“Bio-fuels are very simple fuels, so we already have some old technologies that allow you to be carbon neutral with internal combustion engines,” says Aprilia’s chief MotoGP engineer Romano Albesiano. “I remember 30 years ago we were making carburettors for motorcycles being shipped to Brazil where they use E100 fuel, which is nothing exotic or super high-tech. And you can have more octane than our current fuel, no problem.

“Then there are new technologies, synthetic fuels, which obtain fuel from a chemical approach, which needs energy, but this can be derived from renewable sources, so you can obtain fuel that releases CO2 when it burns, but you’ve stored the CO2 previously.”

To create a so-called closed-loop system, in which the CO2 emitted by MotoGP bikes at one race is reabsorbed by the fuel produced to power the bikes in upcoming races is the kind of nirvana that humanity is chasing, but these production methods take a lot of energy and cost.

However, closed-loop systems do already exist.

“This is the point – because when you burn wood it’s carbon neutral in a range of time comparable to human life,” adds Albesiano. “Because when the tree grows it captures CO2 and when you burn the wood it releases CO2, so this is the cycle, and you have to look at this as carbon neutral. This doesn’t apply to fossil fuels, because they come from millions of years ago.”

Aprilia chief engineer Romano Albesiano

Aprilia’s chief engineer Romano Albesiano, more of a petrol-head than a battery-head


Albesiano, like pretty much everyone else in the MotoGP paddock is a petrolhead, so it’s no surprise that he wants to keep working with the sound and thunder of the internal-combustion engine.

“If the target is to be carbon neutral there are relatively simple and clever ways to get there without abandoning the internal-combustion engine and going to strange technology, like electric or, even stranger, hybrid,” he says. “This is my opinion.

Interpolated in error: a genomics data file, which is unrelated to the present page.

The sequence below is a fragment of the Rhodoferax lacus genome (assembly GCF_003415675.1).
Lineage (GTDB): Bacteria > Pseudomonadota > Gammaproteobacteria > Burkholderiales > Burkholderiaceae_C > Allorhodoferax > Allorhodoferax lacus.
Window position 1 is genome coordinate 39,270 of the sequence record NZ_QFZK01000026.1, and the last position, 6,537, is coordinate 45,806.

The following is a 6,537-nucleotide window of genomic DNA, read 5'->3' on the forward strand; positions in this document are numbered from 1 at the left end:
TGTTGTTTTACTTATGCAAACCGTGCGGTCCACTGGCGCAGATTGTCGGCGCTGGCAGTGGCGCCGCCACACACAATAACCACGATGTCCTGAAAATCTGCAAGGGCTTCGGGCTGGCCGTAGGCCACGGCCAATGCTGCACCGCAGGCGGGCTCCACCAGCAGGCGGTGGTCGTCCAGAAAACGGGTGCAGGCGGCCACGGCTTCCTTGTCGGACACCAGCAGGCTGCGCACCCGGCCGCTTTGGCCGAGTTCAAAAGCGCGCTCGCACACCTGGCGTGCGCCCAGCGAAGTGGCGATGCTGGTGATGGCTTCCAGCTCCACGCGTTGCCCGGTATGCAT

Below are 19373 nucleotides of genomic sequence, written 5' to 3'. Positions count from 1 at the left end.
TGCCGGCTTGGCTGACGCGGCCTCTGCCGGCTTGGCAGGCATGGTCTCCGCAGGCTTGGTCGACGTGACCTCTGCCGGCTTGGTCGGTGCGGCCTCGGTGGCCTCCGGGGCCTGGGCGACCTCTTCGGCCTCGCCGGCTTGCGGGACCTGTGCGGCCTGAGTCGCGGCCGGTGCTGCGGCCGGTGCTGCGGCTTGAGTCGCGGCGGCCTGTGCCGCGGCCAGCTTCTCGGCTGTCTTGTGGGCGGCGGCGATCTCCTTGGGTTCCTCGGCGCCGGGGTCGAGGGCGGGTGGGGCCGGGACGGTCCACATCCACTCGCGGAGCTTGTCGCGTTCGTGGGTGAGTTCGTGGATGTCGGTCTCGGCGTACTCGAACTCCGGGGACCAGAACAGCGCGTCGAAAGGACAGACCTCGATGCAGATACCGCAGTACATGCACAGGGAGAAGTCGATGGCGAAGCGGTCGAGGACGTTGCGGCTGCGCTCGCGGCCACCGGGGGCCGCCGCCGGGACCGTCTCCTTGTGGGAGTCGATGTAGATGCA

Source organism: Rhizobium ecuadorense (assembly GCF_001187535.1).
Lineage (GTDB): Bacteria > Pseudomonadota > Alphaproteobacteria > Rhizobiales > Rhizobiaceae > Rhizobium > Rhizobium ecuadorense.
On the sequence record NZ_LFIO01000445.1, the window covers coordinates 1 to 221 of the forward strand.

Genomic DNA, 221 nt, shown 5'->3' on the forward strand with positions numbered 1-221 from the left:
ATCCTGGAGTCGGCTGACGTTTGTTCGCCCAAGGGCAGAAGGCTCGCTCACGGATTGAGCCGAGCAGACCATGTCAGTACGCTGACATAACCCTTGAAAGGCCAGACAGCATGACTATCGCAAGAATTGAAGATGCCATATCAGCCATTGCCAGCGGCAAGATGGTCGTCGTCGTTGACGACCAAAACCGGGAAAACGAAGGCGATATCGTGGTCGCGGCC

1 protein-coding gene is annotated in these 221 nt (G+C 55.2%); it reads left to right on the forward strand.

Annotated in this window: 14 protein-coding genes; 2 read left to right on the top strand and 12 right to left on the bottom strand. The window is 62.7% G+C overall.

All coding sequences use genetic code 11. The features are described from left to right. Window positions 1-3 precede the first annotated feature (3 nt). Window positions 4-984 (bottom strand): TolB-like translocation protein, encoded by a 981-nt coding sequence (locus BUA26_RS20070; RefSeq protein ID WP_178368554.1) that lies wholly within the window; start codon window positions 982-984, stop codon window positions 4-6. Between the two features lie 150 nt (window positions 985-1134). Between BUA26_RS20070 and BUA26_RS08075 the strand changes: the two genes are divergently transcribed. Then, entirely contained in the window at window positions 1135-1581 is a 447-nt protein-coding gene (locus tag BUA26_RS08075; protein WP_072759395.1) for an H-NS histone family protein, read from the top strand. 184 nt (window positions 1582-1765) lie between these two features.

“I think it would be possible to get the same performance as now, more or less, from carbon-neutral fuels, or even more. But, anyway, it would be the same for everybody.”

Of course, making all human activity more sustainable, not just racing, is what really matters.

“In general, transportation accounts for 20 to 25% of total CO2 output, which is an important amount,” Albesiano continues. “But the priority that’s being given to these emissions should be applied to every other area of activity, from industry to farming.

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“There is a political craziness abut electric power. Everybody says electric is the way, because they say there are no emissions, but this isn’t a serious approach.

“Carbon-neutral fuel is quicker, simper and achievable for everyone, because if you look at the cheapest electric cars, there will be many people who won’t be able to afford a car anymore

“I don’t say no to electrics. But we should consider that there are some applications for electricity that are super-good – urban mobility, for example – but then you look at electric trucks… you must be joking! And what about recycling batteries from electric vehicles?

“If we have a simple technology that we can use tomorrow, why refuse it? But then of course maybe in 20 or 30 years new electric technologies and other technologies will be available and the scenario will change again.”

The fact is that MotoGP, like most human activity, will never be totally environmentally friendly. But how about this – create racing classes that aren’t segregated by engine capacity but by units of energy, with the manufacturers using the best low-emission technologies to create that energy, thereby furthering development of technologies that might allow us to live on Earth without messing up the place any more than necessary.

MotoGP could be a 600 Megajoules (around 220 horsepower) class, Moto2 could be 300 Megajoules (110 horsepower) and Moto3 could be 200 Megajoules (74 horsepower).

All of this needs thinking about.